Medieval music (III): music theory

The more noteworthy musical theories of the Middle Ages had three components.

I. Church Tone
It was mentioned earlier that in the ancient Greek period, there were seven tonal scales: dolorous, Phrygian, lydian, mixed Lydia, para-Doria, para-Phrygia, para-Lydia. And in the medieval church tonal scales, there were eight. Although the names of these eight scales followed the ancient Greek period, the arrangement of the scales was changed. The specific eight tonal scales are in the four basic tones of Doria, Frigia, Lydia, and Mixed Lydia, plus their respective variations Form Composition. respectively Doria, Paradoria, Frigia, Paradigia, Lydia, Paradigia, Mixed Lydia, Para-Mixed Lydia Bottomia. (If you can’t remember, just assume this paragraph isn’t there.)

II. notation.
The earliest currently available sheet music on medieval music is the chant manuscript that appeared in the 9th century, where the sheet music for the notation spectrum, also known as the “Num spectrum”. The development of the Numu genealogy in the Middle Ages went through four stages.

Stage 1. It is to mark the outline of the approximate melody by marking the top of the lyrics with dots, horizontal lines, slashes, and other symbols, as follows.


Stage 2. It is the addition of one or two horizontal lines to the Newham score to indicate some relative pitch, as follows.

Stage Three. It is the addition of a couple of lines to the original Newham score that had one or two lines, which became four lines, thus making the pitch markings clearer as follows.

Stage 4. The four-line Newm can already mark the pitches almost clearly, but not yet the rhythms. In the 13th century, Franco (the same Franco who wrote Franco’s scripture songs), in his book “The Art of Measured Songs, A new system of note durations is proposed. Briefly, based on the four-line Newmus spectrum, the original notes are added with various lengths of vertical lines, or the The black dots on the notes of the Newham score get bigger, wider, more square, etc. to express the different time values. (Unfortunately, the sheet music didn’t have a picture, so we’ll make it up when we find one. (We can brainstorm.)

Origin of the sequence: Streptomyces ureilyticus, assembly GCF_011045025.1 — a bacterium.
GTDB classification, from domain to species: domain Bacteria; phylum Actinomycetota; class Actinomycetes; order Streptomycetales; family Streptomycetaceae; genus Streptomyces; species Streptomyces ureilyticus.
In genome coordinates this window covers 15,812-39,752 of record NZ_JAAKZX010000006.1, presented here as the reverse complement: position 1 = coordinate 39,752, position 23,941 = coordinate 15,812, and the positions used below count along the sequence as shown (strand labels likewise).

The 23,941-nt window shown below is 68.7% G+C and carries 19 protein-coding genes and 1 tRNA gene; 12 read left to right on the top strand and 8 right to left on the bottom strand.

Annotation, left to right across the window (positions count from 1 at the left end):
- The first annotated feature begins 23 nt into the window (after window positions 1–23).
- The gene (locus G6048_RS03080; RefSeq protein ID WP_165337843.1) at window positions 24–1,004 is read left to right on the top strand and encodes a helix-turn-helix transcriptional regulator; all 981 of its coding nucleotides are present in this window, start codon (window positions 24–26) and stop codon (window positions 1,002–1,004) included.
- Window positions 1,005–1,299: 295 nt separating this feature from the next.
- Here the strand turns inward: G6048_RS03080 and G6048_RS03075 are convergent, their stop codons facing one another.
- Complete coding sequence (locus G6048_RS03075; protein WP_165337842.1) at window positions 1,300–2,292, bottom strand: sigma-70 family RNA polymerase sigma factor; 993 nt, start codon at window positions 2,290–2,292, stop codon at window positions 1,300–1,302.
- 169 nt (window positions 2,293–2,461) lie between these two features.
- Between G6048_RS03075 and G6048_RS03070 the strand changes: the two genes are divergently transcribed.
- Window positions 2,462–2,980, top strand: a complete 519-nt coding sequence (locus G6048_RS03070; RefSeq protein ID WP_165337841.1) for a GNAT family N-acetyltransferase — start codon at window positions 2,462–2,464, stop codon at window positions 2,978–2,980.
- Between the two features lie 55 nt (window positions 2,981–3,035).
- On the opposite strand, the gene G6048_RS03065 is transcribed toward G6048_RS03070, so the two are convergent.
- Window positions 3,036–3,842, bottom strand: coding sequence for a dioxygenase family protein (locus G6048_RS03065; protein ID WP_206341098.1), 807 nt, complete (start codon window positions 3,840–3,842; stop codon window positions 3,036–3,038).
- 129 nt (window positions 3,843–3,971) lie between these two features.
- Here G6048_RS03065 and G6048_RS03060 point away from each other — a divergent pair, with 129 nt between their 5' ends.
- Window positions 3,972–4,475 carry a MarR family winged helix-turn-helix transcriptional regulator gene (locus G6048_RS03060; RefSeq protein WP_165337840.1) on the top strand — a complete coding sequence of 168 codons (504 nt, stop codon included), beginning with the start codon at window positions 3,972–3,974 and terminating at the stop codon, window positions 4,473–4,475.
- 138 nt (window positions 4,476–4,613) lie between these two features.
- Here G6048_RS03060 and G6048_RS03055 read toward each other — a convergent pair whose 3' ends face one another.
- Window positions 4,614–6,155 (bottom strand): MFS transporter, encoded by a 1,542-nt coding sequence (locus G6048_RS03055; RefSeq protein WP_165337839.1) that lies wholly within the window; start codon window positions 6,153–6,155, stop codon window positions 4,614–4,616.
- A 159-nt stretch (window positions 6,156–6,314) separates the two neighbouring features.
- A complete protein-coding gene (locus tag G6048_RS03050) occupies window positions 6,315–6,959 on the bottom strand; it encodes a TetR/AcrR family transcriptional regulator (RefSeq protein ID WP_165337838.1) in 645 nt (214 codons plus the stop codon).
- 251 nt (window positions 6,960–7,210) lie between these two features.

The music theory of Guido
In the 11th century, there was a music theorist named Guido d’Arezzo (c. 1025), who A set of choral names was invented to sing the notes of the then current Newham score to help the choir distinguish and remember whole notes when singing chants and semitone position, he wrote a hymn at the time called “Thy Faithful Ones,” and the first six syllables of the first six lines of this hymn were : ut, re, mi, fa, sol, la, which he used to name the six syllables of the hexatonic scale of the time. Later, musicians changed ut to do and added a si after la, resulting in the most familiar modern The scale (do re mi fa sol la si) has been sung.

The current narrative focuses on musical content from the 13th century and earlier, with the 14th century to be included as a separate section Go and speak. Then one should ask why the 14th century is being addressed separately, but here is a brief explanation.

In the Middle Ages, there was a more detailed historical phase, namely, the “Ancient Period” and the “Art Nouveau Period”. The “Archaic period” refers in particular to the period from the twelfth to the thirteenth centuries, when religious music was more mature, while the “Art Nouveau period” refers to the period from the twelfth to the thirteenth centuries, when religious music was more mature. “represents the new musical trends of the Middle Ages. The “Art Nouveau period” refers mainly to the 14th century, and its stylistic features are particularly prominent in French and Italian music. .

Therefore, the 14th century needs to be addressed differently from the music that preceded it. In our next article, we will focus on the French and Italian music of the “Art Nouveau” period of the Middle Ages of the 14th century.